SP&T News

AMAG Technology to issue PLAI adapter

December 2, 2019  By  Neil Sutton

AMAG Technology is about to launch a PLAI adapter, making it possible for users of AMAG’s access control systems to interoperate more freely with those from other manufacturers according to company exec Stuart Tucker.

AMAG is a member of the Physical Security Interoperability Alliance (PSIA), an organization devoted to making access control systems interoperate more efficiently. PSIA is also the originator of the PLAI specification (Physical Logical Access Interoperability), which is designed to allow users to use a single credential like a proximity card on multiple systems from multiple vendors. To achieve that level of interoperability, the vendor must write a PLAI adapter.

“It will be a part number people will be able to order with their AMAG system,” explained Tucker, vice-president, enterprise solutions, AMAG. “They install it and it basically gives them an interface to PLAI. It installs just like an XML interface or an Active Directory interface or any other interface. It will be a standard, generally available part. It’s simple; you shouldn’t need any professional services.”

In an interview with SP&T News, published in the Aug/Sept 2019 issue, PSIA executive director David Bunzel explained that PLAI includes two main components: “There’s adapters that the vendors incorporate into their product and then an agent that is available from a couple of different sources that acts as the air traffic controller to transfer information.”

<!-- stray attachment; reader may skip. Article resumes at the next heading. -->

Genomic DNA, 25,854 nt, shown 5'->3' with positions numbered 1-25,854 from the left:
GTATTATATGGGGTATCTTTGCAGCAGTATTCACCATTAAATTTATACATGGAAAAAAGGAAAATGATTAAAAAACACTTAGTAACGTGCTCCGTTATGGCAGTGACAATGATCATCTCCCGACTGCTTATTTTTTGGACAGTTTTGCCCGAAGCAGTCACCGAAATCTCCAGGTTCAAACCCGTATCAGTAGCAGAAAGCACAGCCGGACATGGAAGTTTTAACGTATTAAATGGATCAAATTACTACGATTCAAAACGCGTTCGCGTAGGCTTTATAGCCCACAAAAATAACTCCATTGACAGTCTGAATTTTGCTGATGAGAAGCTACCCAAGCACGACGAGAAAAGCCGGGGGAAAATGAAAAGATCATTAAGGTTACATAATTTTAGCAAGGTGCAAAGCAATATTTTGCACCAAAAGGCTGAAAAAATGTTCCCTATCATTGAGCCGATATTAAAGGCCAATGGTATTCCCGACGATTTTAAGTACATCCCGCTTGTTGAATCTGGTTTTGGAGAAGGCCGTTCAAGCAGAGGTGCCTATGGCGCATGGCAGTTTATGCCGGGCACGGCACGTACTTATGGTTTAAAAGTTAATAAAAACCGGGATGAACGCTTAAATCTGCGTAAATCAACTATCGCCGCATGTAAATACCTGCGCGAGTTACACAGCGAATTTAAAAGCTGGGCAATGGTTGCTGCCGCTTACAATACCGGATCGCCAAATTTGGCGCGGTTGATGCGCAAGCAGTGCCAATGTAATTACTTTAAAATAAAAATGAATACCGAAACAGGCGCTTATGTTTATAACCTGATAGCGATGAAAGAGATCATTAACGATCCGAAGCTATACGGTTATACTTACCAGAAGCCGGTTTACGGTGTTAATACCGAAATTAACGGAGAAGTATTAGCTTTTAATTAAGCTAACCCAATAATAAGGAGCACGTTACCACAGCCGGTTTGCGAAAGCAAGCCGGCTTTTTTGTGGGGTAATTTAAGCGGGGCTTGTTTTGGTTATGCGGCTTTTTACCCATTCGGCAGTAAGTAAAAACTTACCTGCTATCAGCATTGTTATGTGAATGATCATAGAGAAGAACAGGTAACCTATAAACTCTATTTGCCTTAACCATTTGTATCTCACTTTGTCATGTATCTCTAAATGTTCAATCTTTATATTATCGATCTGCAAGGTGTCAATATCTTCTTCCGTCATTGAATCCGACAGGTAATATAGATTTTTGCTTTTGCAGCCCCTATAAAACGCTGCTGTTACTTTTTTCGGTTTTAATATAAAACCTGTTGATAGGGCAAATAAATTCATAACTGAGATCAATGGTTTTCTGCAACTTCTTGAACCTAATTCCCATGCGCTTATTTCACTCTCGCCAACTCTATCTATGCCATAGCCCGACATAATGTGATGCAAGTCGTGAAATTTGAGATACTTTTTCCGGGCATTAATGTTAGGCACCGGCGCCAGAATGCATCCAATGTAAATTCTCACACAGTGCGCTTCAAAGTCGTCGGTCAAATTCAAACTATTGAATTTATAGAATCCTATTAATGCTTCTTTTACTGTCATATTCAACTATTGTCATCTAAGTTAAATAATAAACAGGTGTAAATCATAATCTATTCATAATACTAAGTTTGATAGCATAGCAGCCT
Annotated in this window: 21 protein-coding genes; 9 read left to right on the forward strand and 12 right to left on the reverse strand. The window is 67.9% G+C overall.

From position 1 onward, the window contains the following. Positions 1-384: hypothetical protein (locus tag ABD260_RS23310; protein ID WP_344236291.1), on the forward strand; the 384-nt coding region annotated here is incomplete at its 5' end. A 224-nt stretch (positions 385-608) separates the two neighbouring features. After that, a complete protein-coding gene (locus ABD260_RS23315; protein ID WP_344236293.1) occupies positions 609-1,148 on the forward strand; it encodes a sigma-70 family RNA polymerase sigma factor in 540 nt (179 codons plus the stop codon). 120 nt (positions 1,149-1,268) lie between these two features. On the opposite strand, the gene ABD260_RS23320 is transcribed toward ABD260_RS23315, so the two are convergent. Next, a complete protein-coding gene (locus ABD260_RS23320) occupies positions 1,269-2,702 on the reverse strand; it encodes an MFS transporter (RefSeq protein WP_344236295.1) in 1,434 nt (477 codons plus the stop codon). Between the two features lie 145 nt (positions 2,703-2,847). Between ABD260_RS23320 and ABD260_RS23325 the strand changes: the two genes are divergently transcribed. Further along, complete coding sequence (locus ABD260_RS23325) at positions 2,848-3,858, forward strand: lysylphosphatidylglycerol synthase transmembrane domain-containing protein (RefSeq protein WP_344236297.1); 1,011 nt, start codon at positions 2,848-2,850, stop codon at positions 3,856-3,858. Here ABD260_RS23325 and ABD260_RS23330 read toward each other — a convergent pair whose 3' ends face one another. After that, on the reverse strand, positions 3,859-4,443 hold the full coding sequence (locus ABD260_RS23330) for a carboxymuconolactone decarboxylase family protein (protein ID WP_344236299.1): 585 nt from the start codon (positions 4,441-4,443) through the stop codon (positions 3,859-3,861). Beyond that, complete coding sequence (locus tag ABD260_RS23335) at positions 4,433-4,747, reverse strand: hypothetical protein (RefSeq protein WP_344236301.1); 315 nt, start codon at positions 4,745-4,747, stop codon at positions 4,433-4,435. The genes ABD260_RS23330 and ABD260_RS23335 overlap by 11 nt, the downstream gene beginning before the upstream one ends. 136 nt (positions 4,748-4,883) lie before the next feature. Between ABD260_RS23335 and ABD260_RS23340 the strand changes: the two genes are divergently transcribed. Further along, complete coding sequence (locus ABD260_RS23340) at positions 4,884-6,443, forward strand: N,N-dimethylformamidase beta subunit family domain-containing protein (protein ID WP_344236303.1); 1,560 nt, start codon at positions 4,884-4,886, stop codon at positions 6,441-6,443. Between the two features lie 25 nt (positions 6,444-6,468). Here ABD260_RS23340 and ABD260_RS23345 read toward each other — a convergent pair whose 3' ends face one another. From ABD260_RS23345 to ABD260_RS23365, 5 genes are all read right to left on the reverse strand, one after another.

The upside of PLAI, explained Bunzel, is that it allows organizations to maintain two (or more) access control systems without having to issue credentials for each one. This is particularly useful to organizations that have grown through acquisition, he added, and may have inherited a variety of access systems.

Tucker elaborated that PLAI can also act as a sort of single sign-on interface, issuing a unique credential to a new employee instead of multiple badges. The reverse would also true: removing access privileges for employees who have left an organization becomes a single step.

The hope is that PLAI will continue to break down barriers between disparate access control systems, said Tucker, offering end users a much smoother ride when it comes to managing these systems.

Other access control companies that have issued a PLAI adapter include Software House (Johnson Controls), Lenel and Kastle Systems, according to Bunzel. On the biometrics side, Idemia, EyeLock and Princeton Identity also have developed an adapter. Bunzel anticipates more companies will announce their own adapters soon.

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